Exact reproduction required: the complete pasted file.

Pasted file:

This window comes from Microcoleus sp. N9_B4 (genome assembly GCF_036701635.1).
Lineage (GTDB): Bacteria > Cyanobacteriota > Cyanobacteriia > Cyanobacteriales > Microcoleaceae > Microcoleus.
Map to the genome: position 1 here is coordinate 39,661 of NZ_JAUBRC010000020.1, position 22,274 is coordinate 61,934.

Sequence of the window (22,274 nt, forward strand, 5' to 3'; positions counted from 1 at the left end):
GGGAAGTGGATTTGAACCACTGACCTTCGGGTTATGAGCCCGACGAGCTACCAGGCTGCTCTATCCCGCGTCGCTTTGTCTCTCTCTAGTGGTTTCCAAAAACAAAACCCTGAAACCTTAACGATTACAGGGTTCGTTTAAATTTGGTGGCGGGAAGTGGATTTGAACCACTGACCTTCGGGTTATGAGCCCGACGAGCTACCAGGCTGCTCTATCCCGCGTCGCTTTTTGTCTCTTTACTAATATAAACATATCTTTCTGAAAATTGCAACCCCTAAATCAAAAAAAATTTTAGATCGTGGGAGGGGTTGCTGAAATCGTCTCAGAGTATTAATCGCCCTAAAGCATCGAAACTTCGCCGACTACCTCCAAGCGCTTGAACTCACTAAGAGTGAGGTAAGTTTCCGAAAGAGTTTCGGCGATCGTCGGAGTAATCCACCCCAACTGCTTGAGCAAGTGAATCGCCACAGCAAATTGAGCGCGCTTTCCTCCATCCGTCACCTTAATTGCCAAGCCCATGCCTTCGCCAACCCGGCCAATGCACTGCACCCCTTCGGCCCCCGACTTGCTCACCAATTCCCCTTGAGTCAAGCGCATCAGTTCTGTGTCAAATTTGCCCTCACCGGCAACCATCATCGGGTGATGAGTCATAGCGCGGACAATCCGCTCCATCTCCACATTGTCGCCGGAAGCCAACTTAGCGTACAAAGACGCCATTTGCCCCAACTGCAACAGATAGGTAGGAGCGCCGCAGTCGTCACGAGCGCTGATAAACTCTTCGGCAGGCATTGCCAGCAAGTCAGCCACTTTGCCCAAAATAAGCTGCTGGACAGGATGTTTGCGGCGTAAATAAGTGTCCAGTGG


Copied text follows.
This window comes from Microcoleus sp. N9_B4 (genome assembly GCF_036701635.1).
Lineage (GTDB): Bacteria > Cyanobacteriota > Cyanobacteriia > Cyanobacteriales > Microcoleaceae > Microcoleus.
Map to the genome: position 1 here is coordinate 39,661 of NZ_JAUBRC010000020.1, position 22,274 is coordinate 61,934.

Sequence of the window (22,274 nt, forward strand, 5' to 3'; positions counted from 1 at the left end):
GGGAAGTGGATTTGAACCACTGACCTTCGGGTTATGAGCCCGACGAGCTACCAGGCTGCTCTATCCCGCGTCGCTTTGTCTCTCTCTAGTGGTTTCCAAAAACAAAACCCTGAAACCTTAACGATTACAGGGTTCGTTTAAATTTGGTGGCGGGAAGTGGATTTGAACCACTGACCTTCGGGTTATGAGCCCGACGAGCTACCAGGCTGCTCTATCCCGCGTCGCTTTTTGTCTCTTTACTAATATAAACATATCTTTCTGAAAATTGCAACCCCTAAATCAAAAAAAATTTTAGATCGTGGGAGGGGTTGCTGAAATCGTCTCAGAGTATTAATCGCCCTAAAGCATCGAAACTTCGCCGACTACCTCCAAGCGCTTGAACTCACTAAGAGTGAGGTAAGTTTCCGAAAGAGTTTCGGCGATCGTCGGAGTAATCCACCCCAACTGCTTGAGCAAGTGAATCGCCACAGCAAATTGAGCGCGCTTTCCTCCATCCGTCACCTTAATTGCCAAGCCCATGCCTTCGCCAACCCGGCCAATGCACTGCACCCCTTCGGCCCCCGACTTGCTCACCAATTCCCCTTGAGTCAAGCGCATCAGTTCTGTGTCAAATTTGCCCTCACCGGCAACCATCATCGGGTGATGAGTCATAGCGCGGACAATCCGCTCCATCTCCACATTGTCGCCGGAAGCCAACTTAGCGTACAAAGACGCCATTTGCCCCAACTGCAACAGATAGGTAGGAGCGCCGCAGTCGTCACGAGCGCTGATAAACTCTTCGGCAGGCATTGCCAGCAAGTCAGCCACTTTGCCCAAAATAAGCTGCTGGACAGGATGTTTGCGGCGTAAATAAGTGTCCAGTGG